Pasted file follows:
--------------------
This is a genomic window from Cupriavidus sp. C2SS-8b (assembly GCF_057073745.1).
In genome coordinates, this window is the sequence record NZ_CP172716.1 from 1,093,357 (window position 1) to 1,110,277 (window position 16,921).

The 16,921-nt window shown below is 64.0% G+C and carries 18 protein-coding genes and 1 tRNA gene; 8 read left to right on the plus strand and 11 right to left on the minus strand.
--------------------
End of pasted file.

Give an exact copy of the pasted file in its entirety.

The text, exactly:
This is a genomic window from Cupriavidus sp. C2SS-8b (assembly GCF_057073745.1).
In genome coordinates, this window is the sequence record NZ_CP172716.1 from 1,093,357 (window position 1) to 1,110,277 (window position 16,921).

The 16,921-nt window shown below is 64.0% G+C and carries 18 protein-coding genes and 1 tRNA gene; 8 read left to right on the plus strand and 11 right to left on the minus strand.